The duration of the PhD program is usually 4-5 years. The students are expected to be self-motivated and should be able to work well in teams as well as individually. Following are the guidelines based on experience, for new students, to complete the program in flying colors.
- Getting acquainted with the people, facilities in CSA specifically and IISc in general.
- Selection of courses: The courses you select depend on your intended area of research. It is compulsory that you should select at least one mathematical or mathematical-oriented course. A PhD student after finishing his BE/BTech should gain at least 18 credits (which may mean usually 5 or 6 courses) where as a PhD student who already has a Master's degree needs to gain only 6 credits (i.e. two courses). The students are usually advised to take a maximum of 4 courses in the first semester. The students who are supposed to do 6 courses may do the remaining 2 courses in the second semester.
- Selection of research area and guide: Take help from DCC, faculty and senior research students in the department in this regard. A special DCC meeting will be arranged for this purpose shortly after the semester starts.
- Work hard to complete your RTP with good grades. Award of Infosys and other fellowships for PhD also depend on your CGPA that you obtain in the first semester besides progress in research work. These fellowships are normally awarded in the beginning of every calendar year.
1. If you haven't yet finished the required number of courses in the first semester itself, select the remaining number of courses to complete the requirements of RTP. Take any advanced course useful for your research if needed/suggested.
2. Select the problem and take help from the students working in the same area.
3. Start literature survey.
4. It is compulsory that you participate in the Perspective Seminar course where students present a comprehensive survey of the area of work from the standpoint of the specific problem of their investigations.
- Start doing experimentation and collection of results.
- It is compulsory that a PhD student has to pass the comprehensive examination. You may appear for the comprehensive examination either in the third semester or in the fourth semester (before the end of two years), depending on the progress in your research work and in consultation with your advisor. In the comprehensive examination, the candidate is first expected to give a brief presentation of his/her research work. This is followed by questions on the syllabus for RTP chosen by the student in consultation with his/her advisor. Student is expected to be proficient in three or four areas of his choice.
- Writing of research paper/technical reports etc.
- Complete the comprehensive examination if you haven't already completed it.
- Continue with your research work.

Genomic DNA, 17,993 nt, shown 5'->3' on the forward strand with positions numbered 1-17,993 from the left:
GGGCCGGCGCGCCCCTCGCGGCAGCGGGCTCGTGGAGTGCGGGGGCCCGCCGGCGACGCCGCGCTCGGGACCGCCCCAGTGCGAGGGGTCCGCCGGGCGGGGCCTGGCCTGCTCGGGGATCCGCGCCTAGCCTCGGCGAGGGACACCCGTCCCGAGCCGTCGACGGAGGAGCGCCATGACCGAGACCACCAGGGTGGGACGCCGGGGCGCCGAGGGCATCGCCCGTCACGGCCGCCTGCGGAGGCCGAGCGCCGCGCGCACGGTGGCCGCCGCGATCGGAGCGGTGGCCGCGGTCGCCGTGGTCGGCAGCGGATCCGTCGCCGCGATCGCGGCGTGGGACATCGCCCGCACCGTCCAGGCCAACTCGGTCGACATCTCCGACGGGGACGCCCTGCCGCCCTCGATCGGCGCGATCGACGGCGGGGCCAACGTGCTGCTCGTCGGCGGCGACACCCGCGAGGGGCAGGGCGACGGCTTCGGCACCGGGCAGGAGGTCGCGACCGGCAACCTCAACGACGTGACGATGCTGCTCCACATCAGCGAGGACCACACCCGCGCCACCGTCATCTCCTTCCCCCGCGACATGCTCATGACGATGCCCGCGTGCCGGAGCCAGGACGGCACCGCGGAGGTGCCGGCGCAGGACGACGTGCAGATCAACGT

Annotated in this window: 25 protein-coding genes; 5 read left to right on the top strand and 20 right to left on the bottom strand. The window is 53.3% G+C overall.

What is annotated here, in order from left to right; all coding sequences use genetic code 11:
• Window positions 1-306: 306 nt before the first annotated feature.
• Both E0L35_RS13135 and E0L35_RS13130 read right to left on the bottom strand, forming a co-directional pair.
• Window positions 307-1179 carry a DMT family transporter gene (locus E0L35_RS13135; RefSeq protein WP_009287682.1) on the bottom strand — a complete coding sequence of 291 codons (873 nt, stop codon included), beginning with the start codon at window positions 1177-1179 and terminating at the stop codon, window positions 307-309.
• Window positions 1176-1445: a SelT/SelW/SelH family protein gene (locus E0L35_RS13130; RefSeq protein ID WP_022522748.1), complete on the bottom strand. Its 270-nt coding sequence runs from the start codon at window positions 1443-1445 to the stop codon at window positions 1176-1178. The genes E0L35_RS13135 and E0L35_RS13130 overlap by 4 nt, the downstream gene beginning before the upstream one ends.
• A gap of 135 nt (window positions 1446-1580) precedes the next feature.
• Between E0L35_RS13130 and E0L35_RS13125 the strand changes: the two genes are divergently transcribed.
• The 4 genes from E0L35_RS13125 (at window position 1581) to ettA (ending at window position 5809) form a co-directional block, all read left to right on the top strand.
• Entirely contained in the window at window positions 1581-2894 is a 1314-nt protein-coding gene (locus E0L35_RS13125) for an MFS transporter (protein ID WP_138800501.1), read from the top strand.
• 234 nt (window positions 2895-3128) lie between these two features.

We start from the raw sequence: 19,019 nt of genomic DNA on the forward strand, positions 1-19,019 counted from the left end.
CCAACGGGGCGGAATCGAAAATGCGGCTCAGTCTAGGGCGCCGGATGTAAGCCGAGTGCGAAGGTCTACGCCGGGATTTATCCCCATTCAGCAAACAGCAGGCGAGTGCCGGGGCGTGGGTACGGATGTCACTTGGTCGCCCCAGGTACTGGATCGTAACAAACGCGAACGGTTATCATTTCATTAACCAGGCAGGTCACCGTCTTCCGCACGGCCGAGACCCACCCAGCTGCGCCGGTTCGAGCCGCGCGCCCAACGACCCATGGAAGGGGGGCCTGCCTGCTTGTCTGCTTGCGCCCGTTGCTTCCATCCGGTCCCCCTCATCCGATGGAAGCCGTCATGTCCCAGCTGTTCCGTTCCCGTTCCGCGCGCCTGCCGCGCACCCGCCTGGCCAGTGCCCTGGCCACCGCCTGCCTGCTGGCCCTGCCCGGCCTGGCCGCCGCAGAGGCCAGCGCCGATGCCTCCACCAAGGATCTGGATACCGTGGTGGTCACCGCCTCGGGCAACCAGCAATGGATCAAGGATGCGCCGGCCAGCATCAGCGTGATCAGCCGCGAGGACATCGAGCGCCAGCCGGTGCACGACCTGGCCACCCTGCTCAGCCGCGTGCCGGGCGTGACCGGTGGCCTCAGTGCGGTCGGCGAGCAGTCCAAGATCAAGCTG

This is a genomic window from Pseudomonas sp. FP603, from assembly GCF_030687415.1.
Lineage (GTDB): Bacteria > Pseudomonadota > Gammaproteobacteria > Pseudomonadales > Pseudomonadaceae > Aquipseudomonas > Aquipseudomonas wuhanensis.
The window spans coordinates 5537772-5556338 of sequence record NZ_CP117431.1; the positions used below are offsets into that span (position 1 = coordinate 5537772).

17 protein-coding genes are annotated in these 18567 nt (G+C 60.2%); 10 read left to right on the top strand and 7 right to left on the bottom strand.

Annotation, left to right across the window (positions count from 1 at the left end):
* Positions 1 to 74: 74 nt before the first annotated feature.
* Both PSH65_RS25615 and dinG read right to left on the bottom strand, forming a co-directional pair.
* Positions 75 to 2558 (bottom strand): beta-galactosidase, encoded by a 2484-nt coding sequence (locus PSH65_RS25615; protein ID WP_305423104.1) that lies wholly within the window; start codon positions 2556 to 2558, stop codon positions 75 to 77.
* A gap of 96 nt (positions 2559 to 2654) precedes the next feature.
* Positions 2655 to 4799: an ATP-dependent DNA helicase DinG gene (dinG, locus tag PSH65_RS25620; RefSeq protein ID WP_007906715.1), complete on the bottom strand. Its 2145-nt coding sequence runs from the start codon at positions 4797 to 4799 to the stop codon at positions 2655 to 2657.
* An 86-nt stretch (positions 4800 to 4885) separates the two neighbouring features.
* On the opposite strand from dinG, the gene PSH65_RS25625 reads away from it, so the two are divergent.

Fifth term onwards
- Complete the remaining work to conclude your research.
Once you have enough results, start writing your thesis. (You may want to consult your advisor regarding when to start writing your thesis.)
Prepare for your future endeavor.
Colloquium, Thesis defense, etc.
While we are sure that all of you have the inherent motivation and abilities to get through the Programme with flying colours, we believe a little extra guidance from us will go a long way in smoothing out your adjustment to a new academic environment and in enhancing your academic performance. Your primary source of academic guidance and counseling is the faculty advisor assigned to you. You should make it a point to get to know your advisor well, and meet your advisor frequently in the early part of your stay here, and especially whenever you face any problems. The distinction between students and faculty is more blurred: you will find faculty willing to deal with you on a more equal level, to listen to and value ideas from you that might be contradictory to their current knowledge and viewpoints, etc.
Another person who can help you will be the TA (Teaching Assistant) for each course. The TA is likely to be a student just one year senior to you; occasionally, the TA can be someone from your batch who has done the course a semester before you! This is because graduate studies are also meant to teach you things such as honest and critical evaluation of work done by peers.
There will also be a student advisor assigned to each student. He/She is
someone with whom you can interact closely in a friendly and informal way to
help yourself acclimatize to the environment here. Apart from the Faculty Advisor, the Student Advisor is another avenue for helping you in adjusting with the environment in the CSA department and the IISc campus in general.
Information Brochure (pdf format)